Fungi for Bioenergy: Development of a Sustainable Biomass Pretreatment System

EPA Grant Number: SU835708
Title: Fungi for Bioenergy: Development of a Sustainable Biomass Pretreatment System
Investigators: Canam, Thomas
Institution: Eastern Illinois University
EPA Project Officer: Lank, Gregory
Phase: I
Project Period: August 15, 2014 through August 14, 2015
Project Amount: $14,892
RFA: P3 Awards: A National Student Design Competition for Sustainability Focusing on People, Prosperity and the Planet (2014) RFA Text |  Recipients Lists
Research Category: Pollution Prevention/Sustainable Development , P3 Challenge Area - Agriculture , P3 Challenge Area - Materials & Chemicals , P3 Awards , Sustainability

Objective:

Dwindling fossil fuel reserves threaten to deprive civilization of adequate energy in the future, which has sparked tremendous innovation and development of alternative energy technology. In particular, biofuels derived from biomass are expected to contribute significantly to the renewable energy portfolio of the United States. The primary objective of the proposed project is to explore the efficacy of using a common white-rot fungus, Trametes versicolor, as a natural pretreatment agent for residual biomass (corn stover) and dedicated crops (switchgrass, Miscanthus). This pretreatment approach was been shown to be effective at the laboratory scale; however, this strategy must be explored at the demonstration scale to be acknowledged as a viable, safe and sustainable alternative to traditional thermochemical biomass pretreatment techniques that may pose environmental risks.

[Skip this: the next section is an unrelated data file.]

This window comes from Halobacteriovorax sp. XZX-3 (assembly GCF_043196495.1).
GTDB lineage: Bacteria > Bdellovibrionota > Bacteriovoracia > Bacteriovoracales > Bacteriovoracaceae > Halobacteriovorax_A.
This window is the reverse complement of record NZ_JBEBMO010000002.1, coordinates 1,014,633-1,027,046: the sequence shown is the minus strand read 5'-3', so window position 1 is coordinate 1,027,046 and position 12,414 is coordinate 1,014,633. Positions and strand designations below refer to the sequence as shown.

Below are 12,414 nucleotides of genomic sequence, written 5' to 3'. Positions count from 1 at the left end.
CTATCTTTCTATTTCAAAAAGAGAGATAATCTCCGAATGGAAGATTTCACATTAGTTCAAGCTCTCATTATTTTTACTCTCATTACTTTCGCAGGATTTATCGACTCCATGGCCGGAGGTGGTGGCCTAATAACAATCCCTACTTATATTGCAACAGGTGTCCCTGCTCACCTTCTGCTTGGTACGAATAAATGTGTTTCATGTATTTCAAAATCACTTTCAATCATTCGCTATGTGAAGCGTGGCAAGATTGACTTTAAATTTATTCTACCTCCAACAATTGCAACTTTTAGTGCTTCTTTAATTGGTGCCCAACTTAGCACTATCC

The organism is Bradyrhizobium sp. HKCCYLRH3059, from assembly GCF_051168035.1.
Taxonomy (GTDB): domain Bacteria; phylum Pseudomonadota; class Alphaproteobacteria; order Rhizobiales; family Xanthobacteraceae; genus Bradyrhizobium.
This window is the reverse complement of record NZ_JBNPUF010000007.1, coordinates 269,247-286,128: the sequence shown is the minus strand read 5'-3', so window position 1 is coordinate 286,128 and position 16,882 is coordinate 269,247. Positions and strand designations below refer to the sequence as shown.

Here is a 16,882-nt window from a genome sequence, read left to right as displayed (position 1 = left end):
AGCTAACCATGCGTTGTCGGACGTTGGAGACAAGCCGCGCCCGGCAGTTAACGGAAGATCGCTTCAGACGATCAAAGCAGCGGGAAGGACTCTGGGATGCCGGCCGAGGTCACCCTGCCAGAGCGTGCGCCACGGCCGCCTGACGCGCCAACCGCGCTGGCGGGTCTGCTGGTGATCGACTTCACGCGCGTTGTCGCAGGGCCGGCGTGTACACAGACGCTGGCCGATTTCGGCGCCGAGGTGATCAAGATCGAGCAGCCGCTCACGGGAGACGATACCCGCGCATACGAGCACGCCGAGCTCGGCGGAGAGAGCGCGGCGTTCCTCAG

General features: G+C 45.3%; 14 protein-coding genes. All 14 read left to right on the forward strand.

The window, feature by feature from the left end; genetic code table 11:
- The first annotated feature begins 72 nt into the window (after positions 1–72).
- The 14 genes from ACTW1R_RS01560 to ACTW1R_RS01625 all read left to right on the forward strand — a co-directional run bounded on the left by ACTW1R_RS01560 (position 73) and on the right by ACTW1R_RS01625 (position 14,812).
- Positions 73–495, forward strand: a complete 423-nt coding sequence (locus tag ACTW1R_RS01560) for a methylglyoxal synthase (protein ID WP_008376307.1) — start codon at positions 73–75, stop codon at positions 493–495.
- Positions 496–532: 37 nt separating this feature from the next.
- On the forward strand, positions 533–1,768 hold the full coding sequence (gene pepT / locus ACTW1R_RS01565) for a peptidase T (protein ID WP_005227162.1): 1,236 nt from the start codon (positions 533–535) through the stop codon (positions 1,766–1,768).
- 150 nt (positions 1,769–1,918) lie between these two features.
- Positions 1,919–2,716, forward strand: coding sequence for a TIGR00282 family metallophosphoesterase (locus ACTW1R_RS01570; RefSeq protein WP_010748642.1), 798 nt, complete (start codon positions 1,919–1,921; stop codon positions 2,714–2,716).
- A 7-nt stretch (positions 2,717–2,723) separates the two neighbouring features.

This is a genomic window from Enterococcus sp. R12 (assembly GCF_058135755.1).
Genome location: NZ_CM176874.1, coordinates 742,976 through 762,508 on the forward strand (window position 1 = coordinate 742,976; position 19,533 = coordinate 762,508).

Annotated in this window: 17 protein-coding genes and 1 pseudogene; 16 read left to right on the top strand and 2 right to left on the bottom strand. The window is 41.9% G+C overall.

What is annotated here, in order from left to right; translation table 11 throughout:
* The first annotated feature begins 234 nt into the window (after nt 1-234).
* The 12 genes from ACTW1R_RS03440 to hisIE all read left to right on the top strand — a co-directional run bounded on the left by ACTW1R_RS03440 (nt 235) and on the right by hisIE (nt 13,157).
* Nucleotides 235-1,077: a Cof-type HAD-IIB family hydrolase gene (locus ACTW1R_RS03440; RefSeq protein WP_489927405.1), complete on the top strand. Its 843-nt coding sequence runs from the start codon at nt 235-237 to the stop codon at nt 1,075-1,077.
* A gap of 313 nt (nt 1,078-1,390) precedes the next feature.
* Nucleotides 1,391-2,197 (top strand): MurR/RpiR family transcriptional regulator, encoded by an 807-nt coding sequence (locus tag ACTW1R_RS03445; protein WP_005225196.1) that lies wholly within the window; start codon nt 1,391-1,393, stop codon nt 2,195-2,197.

Approach:

All project activities will be performed by a student team under the supervision of the PI. Briefly, three types of biomass will be collected from local farms (corn stover) or harvested from bioenergy research plots at Eastern Illinois University (switchgrass and Miscanthus). The biomass will then be processed and loaded into tumbling composters. Half of the tumblers containing biomass will be inoculated with Trametes versicolor while the remaining will be left untreated for comparison purposes. After twelve weeks of incubation, the biomass will be milled and utilized for fermentation, gasification, and physicochemical analyses to compare energy yield and material properties between the untreated and fungal-pretreated biomass. The student leaders for this project will primarily be from the Master of Science in Sustainable Energy program and Minor in Environmental Sustainability at Eastern Illinois University, which are offered through the Center for Clean Energy Research and Education.

Expected Results:

The pretreated biomass will be assessed for ethanol production, gasification output and physicochemical properties using a combination of technical and analytical equipment and processes. It is anticipated that fungal pretreated biomass will require less thermochemical inputs to process, yet have improved physicochemical characteristics. The proposed research activities will not only contribute to the degree requirements of the students, but will also provide them with technical and managerial experience. The number of students involved and the programs/clubs these students are associated with will be monitored. Productivity will be measured by the quantity and quality of research produced, as well as the number of publications, presentations and other distribution materials that are generated. The key outcomes include enhanced student education and demonstration of an innovative bioenergy technology that has the potential to be utilized by the bioenergy industry.

Supplemental Keywords:

lignin, cellulose, agricultural residue, saprophyte